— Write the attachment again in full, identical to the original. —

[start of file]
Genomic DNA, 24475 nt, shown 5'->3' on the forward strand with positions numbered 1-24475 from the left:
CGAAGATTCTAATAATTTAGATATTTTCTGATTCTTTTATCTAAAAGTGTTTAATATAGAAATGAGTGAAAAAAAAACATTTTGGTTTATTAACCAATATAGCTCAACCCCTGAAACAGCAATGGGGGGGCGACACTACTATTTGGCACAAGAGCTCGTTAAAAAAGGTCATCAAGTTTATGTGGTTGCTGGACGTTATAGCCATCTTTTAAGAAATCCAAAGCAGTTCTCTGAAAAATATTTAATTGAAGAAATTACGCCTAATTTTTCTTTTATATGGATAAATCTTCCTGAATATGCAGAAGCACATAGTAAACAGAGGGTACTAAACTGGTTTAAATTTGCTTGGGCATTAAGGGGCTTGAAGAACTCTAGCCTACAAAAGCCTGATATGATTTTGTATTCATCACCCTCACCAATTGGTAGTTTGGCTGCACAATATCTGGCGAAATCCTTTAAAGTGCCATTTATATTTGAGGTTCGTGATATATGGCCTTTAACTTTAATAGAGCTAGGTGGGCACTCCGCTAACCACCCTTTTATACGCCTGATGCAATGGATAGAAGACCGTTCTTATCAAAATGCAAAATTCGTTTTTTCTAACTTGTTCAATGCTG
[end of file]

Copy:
Genomic DNA, 24475 nt, shown 5'->3' on the forward strand with positions numbered 1-24475 from the left:
CGAAGATTCTAATAATTTAGATATTTTCTGATTCTTTTATCTAAAAGTGTTTAATATAGAAATGAGTGAAAAAAAAACATTTTGGTTTATTAACCAATATAGCTCAACCCCTGAAACAGCAATGGGGGGGCGACACTACTATTTGGCACAAGAGCTCGTTAAAAAAGGTCATCAAGTTTATGTGGTTGCTGGACGTTATAGCCATCTTTTAAGAAATCCAAAGCAGTTCTCTGAAAAATATTTAATTGAAGAAATTACGCCTAATTTTTCTTTTATATGGATAAATCTTCCTGAATATGCAGAAGCACATAGTAAACAGAGGGTACTAAACTGGTTTAAATTTGCTTGGGCATTAAGGGGCTTGAAGAACTCTAGCCTACAAAAGCCTGATATGATTTTGTATTCATCACCCTCACCAATTGGTAGTTTGGCTGCACAATATCTGGCGAAATCCTTTAAAGTGCCATTTATATTTGAGGTTCGTGATATATGGCCTTTAACTTTAATAGAGCTAGGTGGGCACTCCGCTAACCACCCTTTTATACGCCTGATGCAATGGATAGAAGACCGTTCTTATCAAAATGCAAAATTCGTTTTTTCTAACTTGTTCAATGCTG